# Expected Value of Maximum of Uniform Random Variables

This is a question that is bothering me just because I cannot find a seemingly simple mistake in my work for a question I know the answer to intuitively and through another method.

I was looking at a situation where we had

$$X_1, X_2, X_3 \sim \text{Unif}(200,600)$$ $$Y = \max\{{X_i}\}$$

where these three draws are i.i.d.

It is not hard to see that because of the independence,

$$P(\max(X_1 , X_2 , X_3) \leq y) = P(X_1 \leq y) \cdot P(X_2 \leq y) \cdot P(X_3 \leq y)$$ $$= \left(\frac{y-200}{400}\right)^3$$

Now we know $$E(Y) = \int^{600}_{200} y \cdot (f(y)) \ dy$$

where $$f(y)$$ is the density, easily found with calculus, so we should have:

$$\int^{600}_{200} y \cdot \frac{3(y - 200)^3}{64000000} \ dy$$ $$= \boxed{500}$$

This answer makes complete sense to me. If taking one draw from the uniform distribution, the expected max is just the average, or 1/2 of the way from 200 to 600. If taking two draws, the expected maximum should be 2/3rds of the way from 200 to 600, or 466.666. If taking three draws, the expected maximum should be 3/4ths of the way from 200 to 600, or 500. So on and so forth.

However, I initially tried to solve this problem with a different formula:

$$E(Y) = \int^{600}_{200} (1 - P(Y \leq y)) \ dy$$ $$= \int^{600}_{200} \left[1 - \left(\frac{y-200}{400}\right)^3\right] dy$$

When I plug this into WolframAlpha, I get 300, which clearly makes no sense. I tried it with the case for one draw and two draws as well, and the formula I am using seems to consistently undershoot what I should be seeing. Actually, it consistently undershoots the answer by 200 it seems. Doing the problem by hand also gives me the same curious nonsense. I am baffled at where I have gone wrong in setting up this form of a solution, and am sure I am missing something obvious.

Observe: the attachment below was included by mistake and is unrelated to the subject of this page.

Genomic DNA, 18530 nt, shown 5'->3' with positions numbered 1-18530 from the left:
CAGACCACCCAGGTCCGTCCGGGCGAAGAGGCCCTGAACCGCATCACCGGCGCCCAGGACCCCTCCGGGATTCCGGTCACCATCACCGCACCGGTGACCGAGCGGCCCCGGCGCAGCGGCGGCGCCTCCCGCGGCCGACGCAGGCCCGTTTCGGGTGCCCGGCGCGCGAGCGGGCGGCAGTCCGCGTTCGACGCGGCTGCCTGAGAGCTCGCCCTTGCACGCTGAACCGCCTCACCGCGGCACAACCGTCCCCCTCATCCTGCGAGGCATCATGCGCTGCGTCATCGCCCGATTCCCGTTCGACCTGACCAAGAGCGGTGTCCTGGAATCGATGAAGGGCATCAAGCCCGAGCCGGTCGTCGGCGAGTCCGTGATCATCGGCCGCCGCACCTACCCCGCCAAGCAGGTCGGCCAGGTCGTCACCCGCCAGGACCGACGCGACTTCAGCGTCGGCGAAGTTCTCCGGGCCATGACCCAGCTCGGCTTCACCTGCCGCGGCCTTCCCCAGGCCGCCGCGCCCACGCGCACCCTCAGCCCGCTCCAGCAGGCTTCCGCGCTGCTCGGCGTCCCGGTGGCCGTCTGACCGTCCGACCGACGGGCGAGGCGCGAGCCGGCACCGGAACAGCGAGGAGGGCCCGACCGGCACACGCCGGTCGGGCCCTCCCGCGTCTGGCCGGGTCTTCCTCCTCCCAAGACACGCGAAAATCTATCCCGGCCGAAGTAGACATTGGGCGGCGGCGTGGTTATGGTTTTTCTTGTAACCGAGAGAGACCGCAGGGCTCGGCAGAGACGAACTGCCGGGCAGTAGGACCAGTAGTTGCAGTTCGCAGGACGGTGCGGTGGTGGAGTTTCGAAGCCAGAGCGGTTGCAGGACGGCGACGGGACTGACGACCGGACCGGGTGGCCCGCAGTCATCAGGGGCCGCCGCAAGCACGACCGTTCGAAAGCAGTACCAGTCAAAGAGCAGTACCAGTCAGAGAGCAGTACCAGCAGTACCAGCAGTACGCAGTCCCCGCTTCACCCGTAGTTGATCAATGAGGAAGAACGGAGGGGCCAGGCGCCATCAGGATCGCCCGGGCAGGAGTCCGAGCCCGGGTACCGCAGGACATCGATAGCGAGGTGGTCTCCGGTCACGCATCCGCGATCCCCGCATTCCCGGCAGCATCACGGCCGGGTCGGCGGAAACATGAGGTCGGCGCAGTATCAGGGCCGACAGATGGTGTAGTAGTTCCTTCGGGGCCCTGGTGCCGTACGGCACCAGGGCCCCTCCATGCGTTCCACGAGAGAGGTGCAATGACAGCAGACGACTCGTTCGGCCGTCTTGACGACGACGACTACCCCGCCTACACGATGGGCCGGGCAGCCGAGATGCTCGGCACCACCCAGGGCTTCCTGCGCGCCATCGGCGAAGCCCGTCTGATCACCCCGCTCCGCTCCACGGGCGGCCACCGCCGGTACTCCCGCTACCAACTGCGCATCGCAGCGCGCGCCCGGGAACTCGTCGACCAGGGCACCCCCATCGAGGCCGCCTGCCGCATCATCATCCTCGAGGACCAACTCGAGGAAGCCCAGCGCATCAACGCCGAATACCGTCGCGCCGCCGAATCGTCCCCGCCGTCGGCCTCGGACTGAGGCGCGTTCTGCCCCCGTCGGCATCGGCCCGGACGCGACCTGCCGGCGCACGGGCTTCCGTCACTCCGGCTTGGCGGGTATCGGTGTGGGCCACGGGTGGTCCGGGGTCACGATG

The issue is that you aren't considering the full support of cdf ofmax$$\{y_1,_2,_y\}$$. The full support is $$(0, \infty)$$. Taking a look here: https://en.wikipedia.org/wiki/Uniform_distribution_(continuous) at the definition of $$F(x)$$. Then consider that you'll have 1 minus this value, so for your problem you'd have: $$a=200$$, $$b=600$$ and then $$1-F(y) = 1$$ if $$x < 200$$, $$1-F(y)=0$$ if $$x>600$$ and $$1-\frac{y-200}{400}$$ when $$y \in [200, 600]$$. So the part you are missing in your calculations is:

$$\int_0^{200}dy=200.$$

which is what you're undershooting.

The portion of the integral above $$600$$ is all $$0$$ so can be safely omitted from the calculation. If you wanted to be complete, you'd write:

$$\mathbb{E}(Y_{3:1}) = \int_0^{200}(1-F(y))dy + \int_{200}^{600}(1-F(y))dy + \int_{600}^{\infty}(1-F(y))dy$$

which is: $$\int_0^{200}1dy + \int_{200}^{600}\left(1-\left(\frac{y-200}{400}\right)^3\right)dy + \int_{600}^{\infty}0dy,$$ which simplifies to: $$200 + 300 + 0.$$

• Thank you! This hits the mark! – Kitsune Cavalry May 13 at 2:02
• @KitsuneCavalry survival functions are tricky this way when defined on only a partial support. I used to teach this example to Electrical engineers to illustrate exactly this point, I think I chose $a=2$ and $b=6$ to make the calculations simpler though :) – Lucas Roberts May 13 at 2:04